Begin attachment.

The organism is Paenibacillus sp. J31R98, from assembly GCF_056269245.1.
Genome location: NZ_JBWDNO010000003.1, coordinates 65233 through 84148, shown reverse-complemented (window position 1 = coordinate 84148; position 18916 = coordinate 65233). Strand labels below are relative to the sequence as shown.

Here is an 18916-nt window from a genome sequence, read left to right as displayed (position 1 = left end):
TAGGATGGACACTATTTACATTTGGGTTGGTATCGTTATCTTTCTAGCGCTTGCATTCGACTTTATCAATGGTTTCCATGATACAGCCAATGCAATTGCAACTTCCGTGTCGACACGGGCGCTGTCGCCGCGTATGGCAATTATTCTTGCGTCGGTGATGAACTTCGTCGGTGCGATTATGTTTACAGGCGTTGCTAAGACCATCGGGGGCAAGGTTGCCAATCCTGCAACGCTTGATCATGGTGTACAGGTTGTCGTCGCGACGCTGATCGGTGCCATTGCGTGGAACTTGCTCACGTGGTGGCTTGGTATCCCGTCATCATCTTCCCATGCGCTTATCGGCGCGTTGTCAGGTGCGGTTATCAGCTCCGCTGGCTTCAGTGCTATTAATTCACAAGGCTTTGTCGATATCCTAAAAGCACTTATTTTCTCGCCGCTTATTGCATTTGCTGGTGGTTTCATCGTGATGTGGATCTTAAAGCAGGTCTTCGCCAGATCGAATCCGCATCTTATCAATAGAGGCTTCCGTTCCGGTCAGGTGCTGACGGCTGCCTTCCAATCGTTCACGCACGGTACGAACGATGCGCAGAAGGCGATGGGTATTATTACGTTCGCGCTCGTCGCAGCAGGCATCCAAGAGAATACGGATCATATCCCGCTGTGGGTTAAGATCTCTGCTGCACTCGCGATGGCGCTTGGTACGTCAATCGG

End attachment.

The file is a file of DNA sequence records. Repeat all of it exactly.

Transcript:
The organism is Paenibacillus sp. J31R98, from assembly GCF_056269245.1.
Genome location: NZ_JBWDNO010000003.1, coordinates 65233 through 84148, shown reverse-complemented (window position 1 = coordinate 84148; position 18916 = coordinate 65233). Strand labels below are relative to the sequence as shown.

Here is an 18916-nt window from a genome sequence, read left to right as displayed (position 1 = left end):
TAGGATGGACACTATTTACATTTGGGTTGGTATCGTTATCTTTCTAGCGCTTGCATTCGACTTTATCAATGGTTTCCATGATACAGCCAATGCAATTGCAACTTCCGTGTCGACACGGGCGCTGTCGCCGCGTATGGCAATTATTCTTGCGTCGGTGATGAACTTCGTCGGTGCGATTATGTTTACAGGCGTTGCTAAGACCATCGGGGGCAAGGTTGCCAATCCTGCAACGCTTGATCATGGTGTACAGGTTGTCGTCGCGACGCTGATCGGTGCCATTGCGTGGAACTTGCTCACGTGGTGGCTTGGTATCCCGTCATCATCTTCCCATGCGCTTATCGGCGCGTTGTCAGGTGCGGTTATCAGCTCCGCTGGCTTCAGTGCTATTAATTCACAAGGCTTTGTCGATATCCTAAAAGCACTTATTTTCTCGCCGCTTATTGCATTTGCTGGTGGTTTCATCGTGATGTGGATCTTAAAGCAGGTCTTCGCCAGATCGAATCCGCATCTTATCAATAGAGGCTTCCGTTCCGGTCAGGTGCTGACGGCTGCCTTCCAATCGTTCACGCACGGTACGAACGATGCGCAGAAGGCGATGGGTATTATTACGTTCGCGCTCGTCGCAGCAGGCATCCAAGAGAATACGGATCATATCCCGCTGTGGGTTAAGATCTCTGCTGCACTCGCGATGGCGCTTGGTACGTCAATCGG